Trump’s decision to postpone the so-called U.S. startup visa program is the worst possible news for U.S. cities that are emerging innovation hubs.
Judging from President Donald Trump’s announced intention to kill a program aimed at allowing foreign founders of successful startup firms to stay in the United States, he is not content with being the most anti-immigration, anti-environment and anti-free press U.S. leader in recent memory. He now wants to become the most anti-innovation one.
In a move that has drawn fire from some of the best-known U.S. technology innovators, the Trump administration’s Department of Homeland Security announced July 10 that it will postpone until March 14, 2018 — and “may ultimately eliminate” — the so-called U.S. startup visa program.
The program, the International Entrepreneur Rule, was supposed to start this month. It was launched by former president Barack Obama toward the end of his term, and the Obama administration had estimated at the time that it would draw about 2,940 applications for temporary visas annually.
To be eligible for these visas, foreign innovators had to show that they had raised at least $250,000 from established U.S. investors, or more than $100,000 in U.S. government grants.
The foreign entrepreneurs had to own at least 10 percent of their startups, and had to be actively involved in their operations. If approved, their visas would be good for 30 months, and could be extended if their startups proved successful.
When I first read about this decision, I could hardly believe it. Anybody who has ever set foot in Silicon Valley, or in emerging innovation centers such as Austin or Miami, knows that foreigners are a driving force of U.S. scientific, technological and business innovations.
Some of the best-known U.S. innovators are foreign born, including Elon Musk of Tesla and SpaceX, Sergey Brin of Google and Garrett Camp of Uber. If Musk’s SpaceX company, which already employs about 6,000 people, succeeds in its goal of sending the first U.S. manned mission to Mars, it will be thanks to an immigrant.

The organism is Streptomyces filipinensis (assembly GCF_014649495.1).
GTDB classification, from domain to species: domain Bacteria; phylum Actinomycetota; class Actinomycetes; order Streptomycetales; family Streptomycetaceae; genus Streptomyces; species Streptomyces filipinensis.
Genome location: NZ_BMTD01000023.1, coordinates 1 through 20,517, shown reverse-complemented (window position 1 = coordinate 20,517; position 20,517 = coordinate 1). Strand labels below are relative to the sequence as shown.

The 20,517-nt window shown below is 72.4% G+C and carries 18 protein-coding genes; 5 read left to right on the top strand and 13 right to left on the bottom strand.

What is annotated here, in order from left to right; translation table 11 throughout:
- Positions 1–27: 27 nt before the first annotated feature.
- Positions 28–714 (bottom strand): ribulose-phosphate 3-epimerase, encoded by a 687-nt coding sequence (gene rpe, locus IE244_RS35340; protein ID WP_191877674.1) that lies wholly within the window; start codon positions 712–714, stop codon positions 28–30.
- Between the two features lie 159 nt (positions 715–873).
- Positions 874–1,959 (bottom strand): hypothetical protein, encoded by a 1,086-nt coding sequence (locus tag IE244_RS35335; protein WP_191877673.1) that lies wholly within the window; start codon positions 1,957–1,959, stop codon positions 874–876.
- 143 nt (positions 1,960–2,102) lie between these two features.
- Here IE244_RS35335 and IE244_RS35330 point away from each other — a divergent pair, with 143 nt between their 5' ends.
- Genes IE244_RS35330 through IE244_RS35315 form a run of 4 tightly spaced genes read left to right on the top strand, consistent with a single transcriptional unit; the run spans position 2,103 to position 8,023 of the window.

Immigrants have founded 51 percent of the current crop of U.S. startups valued at more than $1 billion, according to a recent study by the National Foundation for American Policy. The study showed that 44 immigrant-founded companies had a collective market value of $168 billion.
For Miami, which was recently ranked by the Kauffman Foundation’s 2017 Index of Startup Activity as the No. 1 city with the highest rate of entrepreneurs opening new businesses, Trump’s latest decision is — next to his decision to withdraw from the Paris Accord on climate change — the worst possible news.
Miami ranks No. 1 in the nation in immigrant-founded businesses with employees, according to another Kaufmann Foundation study cited by The Miami Herald’s Nancy Dahlberg.
Vivek Wadhwa, a professor at Carnegie Mellon University and the author of a new book on innovation titled “The driver in the driverless car,” did not mince words when I asked him about Trump’s decisions to delay and possibly kill the foreign entrepreneurs’ visa program.
“The startup visa was the closest thing to a free lunch for the United States,” Wadhwa told me. “It would have enabled entrepreneurs all over the world to bring their ideas, inventions and money here to create jobs. No jobs are taken away, only new jobs created.”
He added, “The Trump administration’s decision will only hurt U.S. competitiveness and help countries that are competing with it. It is the peak of stupidity and xenophobia, the most foolish of all policy decisions.”
Likewise, the U.S. National Venture Capital Association, which represents startup investors, said in a statement that Trump’s decision “represents a fundamental misunderstanding of the critical role immigrant entrepreneurs play in growing the next generation of American companies.”
My opinion: The delay and possible elimination of the startup visa program is an idiotic idea, even by Trump administration standards. While Canada, France, Singapore, Chile and several other countries are offering visas and financial incentives to foreign entrepreneurs, the United States is doing the opposite.
Trump keeps talking about saving coal miners’ jobs, as if that decaying — and polluting — industry represented America’s future. On the contrary, it represents America’s past, and Trump’s ignorance about the knowledge economy that is driving the future will put the U.S. economy at risk. He is rapidly becoming the anti-innovation president.